For years I’ve heard countless complaints about how conservatives aren’t serious, and how we really need to start acting like adults in the room. If burying our heads in the sand about an attack on our embassies that killed fellow Americans is “acting like an adult,” then I truly tremble in fear at where our country is headed.

16

Ben Carson’s National Prayer Breakfast Speech

Ben Carson’s rousing speech at last week’s National Prayer Breakfast has garnered a lot of widespread attention. Depending on your point of view, this is either a heroic address that is proof that this man needs to be our next president, or it’s an insulting attempt to humiliate Barack Obama. You’ll never guess which side I’m on.

First, the speech for those of you who have not seen it:

Things get really interesting at around the 17 minute mark as he directly confronts Obamacare and economics more generally.

Actually, upon initial viewing, I did wonder if this was the appropriate venue for Dr. Carson’s remarks. After all, shouldn’t the National Prayer Breakfast be a time where we put aside partisan debate and concentrate on what draws us together? This is what Cal Thomas – no fan of President Obama – thinks:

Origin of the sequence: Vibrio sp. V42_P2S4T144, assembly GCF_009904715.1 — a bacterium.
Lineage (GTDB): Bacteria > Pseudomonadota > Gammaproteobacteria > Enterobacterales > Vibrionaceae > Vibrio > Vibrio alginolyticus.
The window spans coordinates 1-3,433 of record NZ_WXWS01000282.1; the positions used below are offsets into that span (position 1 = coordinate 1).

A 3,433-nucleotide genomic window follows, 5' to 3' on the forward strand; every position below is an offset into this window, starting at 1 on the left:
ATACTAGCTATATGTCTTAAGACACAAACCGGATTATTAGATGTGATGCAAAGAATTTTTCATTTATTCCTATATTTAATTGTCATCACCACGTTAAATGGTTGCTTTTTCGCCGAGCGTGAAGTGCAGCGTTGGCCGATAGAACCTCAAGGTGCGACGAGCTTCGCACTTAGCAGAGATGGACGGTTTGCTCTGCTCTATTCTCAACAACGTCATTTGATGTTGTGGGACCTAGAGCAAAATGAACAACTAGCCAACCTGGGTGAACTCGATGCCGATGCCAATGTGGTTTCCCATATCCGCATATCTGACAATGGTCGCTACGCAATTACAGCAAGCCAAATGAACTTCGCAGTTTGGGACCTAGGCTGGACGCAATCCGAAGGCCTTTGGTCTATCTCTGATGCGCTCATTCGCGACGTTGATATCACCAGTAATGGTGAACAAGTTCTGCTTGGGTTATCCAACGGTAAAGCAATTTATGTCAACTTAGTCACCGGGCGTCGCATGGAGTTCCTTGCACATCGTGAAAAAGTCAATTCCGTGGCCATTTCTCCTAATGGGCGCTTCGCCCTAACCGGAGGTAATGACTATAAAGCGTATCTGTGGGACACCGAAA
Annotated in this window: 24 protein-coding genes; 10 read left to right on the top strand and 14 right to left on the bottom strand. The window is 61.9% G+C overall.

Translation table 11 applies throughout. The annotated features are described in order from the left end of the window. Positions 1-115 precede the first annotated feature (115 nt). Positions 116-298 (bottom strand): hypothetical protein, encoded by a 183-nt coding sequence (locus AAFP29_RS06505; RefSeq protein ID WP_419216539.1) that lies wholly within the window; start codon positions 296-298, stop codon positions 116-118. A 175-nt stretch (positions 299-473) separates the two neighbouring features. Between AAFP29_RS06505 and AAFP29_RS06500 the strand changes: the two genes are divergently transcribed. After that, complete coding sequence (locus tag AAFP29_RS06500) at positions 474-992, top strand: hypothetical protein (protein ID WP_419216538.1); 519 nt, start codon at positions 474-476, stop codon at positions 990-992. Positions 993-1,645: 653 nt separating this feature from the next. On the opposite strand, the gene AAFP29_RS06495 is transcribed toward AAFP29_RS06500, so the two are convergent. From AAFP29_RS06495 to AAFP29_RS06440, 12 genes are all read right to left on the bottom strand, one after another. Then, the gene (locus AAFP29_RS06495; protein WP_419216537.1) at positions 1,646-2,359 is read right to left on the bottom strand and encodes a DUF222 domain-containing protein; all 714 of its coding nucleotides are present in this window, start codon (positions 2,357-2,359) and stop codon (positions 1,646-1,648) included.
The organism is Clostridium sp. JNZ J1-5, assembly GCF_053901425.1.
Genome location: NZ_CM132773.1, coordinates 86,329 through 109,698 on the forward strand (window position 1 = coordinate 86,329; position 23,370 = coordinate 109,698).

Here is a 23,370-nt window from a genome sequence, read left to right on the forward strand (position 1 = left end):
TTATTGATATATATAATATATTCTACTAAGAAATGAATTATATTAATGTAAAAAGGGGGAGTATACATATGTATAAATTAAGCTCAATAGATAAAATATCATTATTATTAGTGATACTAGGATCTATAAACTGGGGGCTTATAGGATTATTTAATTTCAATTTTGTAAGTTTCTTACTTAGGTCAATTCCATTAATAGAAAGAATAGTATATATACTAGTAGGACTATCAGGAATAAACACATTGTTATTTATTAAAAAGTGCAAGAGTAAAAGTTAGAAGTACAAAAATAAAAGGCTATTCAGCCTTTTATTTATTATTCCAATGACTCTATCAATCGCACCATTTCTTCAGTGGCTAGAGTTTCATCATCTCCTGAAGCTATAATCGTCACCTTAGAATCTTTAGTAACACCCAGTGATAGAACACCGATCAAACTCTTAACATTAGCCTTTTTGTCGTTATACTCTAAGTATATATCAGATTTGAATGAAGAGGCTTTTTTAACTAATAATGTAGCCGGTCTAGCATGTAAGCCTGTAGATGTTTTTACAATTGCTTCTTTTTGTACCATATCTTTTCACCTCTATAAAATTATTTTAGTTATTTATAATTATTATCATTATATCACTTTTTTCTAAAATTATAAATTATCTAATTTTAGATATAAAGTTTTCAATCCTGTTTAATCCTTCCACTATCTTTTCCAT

His remarks were inappropriate for the occasion. It would have been just as inappropriate had he praised the president’s policies. The president had a right to expect a different message about another Kingdom. I’m wondering if the president felt drawn closer to God, or bludgeoned by the Republican Party and the applauding conservatives in the audience (there were many liberals there, too, as well as people from what organizers said were more than 100 nations and all 50 states).